Presenters: Dr Caillan Davenport and Charlotte Mann (UQ)

The reign of Domitian marks a watershed in the depiction of imperial military achievements on provincial coinage. It is the first time that we can see a wide range of different mints throughout Greece, Asia Minor and Egypt producing coins with specific legends and images commemorating contemporary imperial campaigns. In this paper, we will examine the different iconographical choices made by the minting authorities, as some coins were clearly influenced by designs on coins produced at Rome, while others were shaped by local conceptions of imperial power. There will be four case studies: (I) Roman Colonies in Achaia; (II) Victory and Triumph in Asia; (III) Enslaving the Barbarians; (IV) Alexandrian Coinage. We will demonstrate that the depiction of Domitian’s wars on provincial coinage shows how mint masters played a vital role as interpreters of imperial ideology for local audiences.

About Classics and Ancient History Seminars

Event details

  • The seminars take place at 4pm, in the Michie Building (09), Room 536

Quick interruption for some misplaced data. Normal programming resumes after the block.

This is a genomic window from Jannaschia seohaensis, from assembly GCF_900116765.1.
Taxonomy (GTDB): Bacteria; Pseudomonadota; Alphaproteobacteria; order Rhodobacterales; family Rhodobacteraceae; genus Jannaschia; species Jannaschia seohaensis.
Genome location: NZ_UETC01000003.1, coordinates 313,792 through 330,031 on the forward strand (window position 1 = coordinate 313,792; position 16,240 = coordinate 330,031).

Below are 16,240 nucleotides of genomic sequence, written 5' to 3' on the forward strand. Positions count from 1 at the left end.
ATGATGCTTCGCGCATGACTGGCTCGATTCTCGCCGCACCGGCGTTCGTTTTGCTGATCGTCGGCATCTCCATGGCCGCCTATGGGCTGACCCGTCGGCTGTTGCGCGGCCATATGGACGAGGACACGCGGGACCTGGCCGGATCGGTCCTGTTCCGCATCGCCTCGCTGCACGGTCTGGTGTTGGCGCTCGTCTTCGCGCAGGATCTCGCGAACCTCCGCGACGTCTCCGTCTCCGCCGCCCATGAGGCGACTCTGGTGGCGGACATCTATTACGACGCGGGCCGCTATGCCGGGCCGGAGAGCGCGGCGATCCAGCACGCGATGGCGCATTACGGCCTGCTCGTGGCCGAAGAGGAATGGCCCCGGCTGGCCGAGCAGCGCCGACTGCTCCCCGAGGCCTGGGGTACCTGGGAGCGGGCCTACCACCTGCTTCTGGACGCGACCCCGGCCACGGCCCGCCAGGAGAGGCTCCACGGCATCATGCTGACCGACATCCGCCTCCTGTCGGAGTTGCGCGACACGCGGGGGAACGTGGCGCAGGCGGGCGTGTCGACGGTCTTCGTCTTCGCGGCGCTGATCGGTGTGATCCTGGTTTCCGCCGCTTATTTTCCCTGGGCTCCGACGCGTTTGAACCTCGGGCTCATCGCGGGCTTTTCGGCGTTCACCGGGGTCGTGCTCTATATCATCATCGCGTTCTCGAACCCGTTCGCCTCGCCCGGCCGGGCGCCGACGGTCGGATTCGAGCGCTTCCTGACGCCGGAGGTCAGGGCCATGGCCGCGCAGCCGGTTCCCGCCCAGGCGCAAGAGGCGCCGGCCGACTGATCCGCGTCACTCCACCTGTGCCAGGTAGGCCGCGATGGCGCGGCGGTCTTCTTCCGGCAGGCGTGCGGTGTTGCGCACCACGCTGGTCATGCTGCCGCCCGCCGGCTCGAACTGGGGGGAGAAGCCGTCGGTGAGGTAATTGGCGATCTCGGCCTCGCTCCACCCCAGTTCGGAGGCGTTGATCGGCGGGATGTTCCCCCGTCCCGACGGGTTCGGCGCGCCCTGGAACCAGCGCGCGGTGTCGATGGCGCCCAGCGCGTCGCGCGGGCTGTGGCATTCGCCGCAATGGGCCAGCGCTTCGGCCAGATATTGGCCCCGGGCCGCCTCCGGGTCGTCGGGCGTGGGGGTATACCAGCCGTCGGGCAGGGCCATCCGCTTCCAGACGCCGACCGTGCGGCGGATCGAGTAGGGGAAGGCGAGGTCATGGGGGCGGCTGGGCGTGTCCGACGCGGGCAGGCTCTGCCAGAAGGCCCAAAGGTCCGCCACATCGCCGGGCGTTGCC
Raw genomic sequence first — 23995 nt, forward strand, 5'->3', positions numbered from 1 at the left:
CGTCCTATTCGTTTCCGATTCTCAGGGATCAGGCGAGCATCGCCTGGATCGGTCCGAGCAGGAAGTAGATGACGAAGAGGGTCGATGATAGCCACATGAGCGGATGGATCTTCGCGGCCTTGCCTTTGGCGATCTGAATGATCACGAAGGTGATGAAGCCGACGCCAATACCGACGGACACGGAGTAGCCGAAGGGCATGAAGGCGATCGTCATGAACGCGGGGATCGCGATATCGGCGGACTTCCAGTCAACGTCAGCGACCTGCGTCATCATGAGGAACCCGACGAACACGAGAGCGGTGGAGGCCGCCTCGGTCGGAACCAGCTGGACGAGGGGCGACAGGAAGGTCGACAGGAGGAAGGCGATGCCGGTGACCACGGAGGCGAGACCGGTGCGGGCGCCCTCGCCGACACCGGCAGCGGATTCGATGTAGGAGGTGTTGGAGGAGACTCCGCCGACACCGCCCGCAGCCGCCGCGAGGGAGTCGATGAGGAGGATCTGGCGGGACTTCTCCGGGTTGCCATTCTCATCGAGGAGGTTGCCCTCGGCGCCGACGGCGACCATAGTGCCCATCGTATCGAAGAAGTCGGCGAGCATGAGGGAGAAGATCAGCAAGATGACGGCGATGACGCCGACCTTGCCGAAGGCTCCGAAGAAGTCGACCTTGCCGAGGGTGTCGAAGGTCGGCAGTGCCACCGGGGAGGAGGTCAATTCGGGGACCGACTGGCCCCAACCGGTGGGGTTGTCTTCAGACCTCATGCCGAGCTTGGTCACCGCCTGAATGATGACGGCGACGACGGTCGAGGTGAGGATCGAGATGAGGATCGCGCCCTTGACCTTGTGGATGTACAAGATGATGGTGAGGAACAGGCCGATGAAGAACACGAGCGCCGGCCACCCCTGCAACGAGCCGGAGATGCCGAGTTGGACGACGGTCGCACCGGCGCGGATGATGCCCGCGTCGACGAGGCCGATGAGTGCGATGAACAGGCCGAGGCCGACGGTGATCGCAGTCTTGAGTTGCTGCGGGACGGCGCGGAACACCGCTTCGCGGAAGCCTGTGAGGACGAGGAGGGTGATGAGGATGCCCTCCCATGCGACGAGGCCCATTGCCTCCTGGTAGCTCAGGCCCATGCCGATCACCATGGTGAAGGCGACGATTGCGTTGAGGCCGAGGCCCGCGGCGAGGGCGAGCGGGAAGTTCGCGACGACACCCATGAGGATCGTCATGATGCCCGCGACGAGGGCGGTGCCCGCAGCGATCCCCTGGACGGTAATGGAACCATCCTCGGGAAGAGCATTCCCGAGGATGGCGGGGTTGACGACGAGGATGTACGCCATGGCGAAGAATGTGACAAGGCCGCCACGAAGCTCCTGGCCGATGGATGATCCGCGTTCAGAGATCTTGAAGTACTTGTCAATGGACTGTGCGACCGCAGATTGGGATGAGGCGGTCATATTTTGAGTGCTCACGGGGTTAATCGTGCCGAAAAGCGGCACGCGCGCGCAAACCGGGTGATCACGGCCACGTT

• Seminars are also on Zoom. Send an email to Duncan Keenan-Jones ( for the link.
  • Upcoming seminars can be found here.
  • Please be aware that we are still operating under Covid-19 regulations during public events. Masks are no longer required at UQ locations - however, UQ strongly encourages mask wearing when physical distancing is not possible. UQ strongly encourages all campus attendees to be up to date with vaccinations. And finally, those who are feeling unwell, have been diagnosed with COVID-19 in the previous 7 days or have been in close contact with a confirmed case in the last 7 days, are asked not to attend this seminar.
  • For those attending in person, if you would like to join us for drinks and/or dinner afterwards at UQ’s St. Lucy's from 5:15 pm, please RSVP by email to Duncan Keenan-Jones ( by 9am on the day of the seminar.
  • Please also contact Duncan Keenan-Jones should you have questions about the event.

The Friends of Antiquity, an alumni organisation of the University, runs its own series of public lectures, which take place on Sunday afternoons. The Friends’ program for can be found at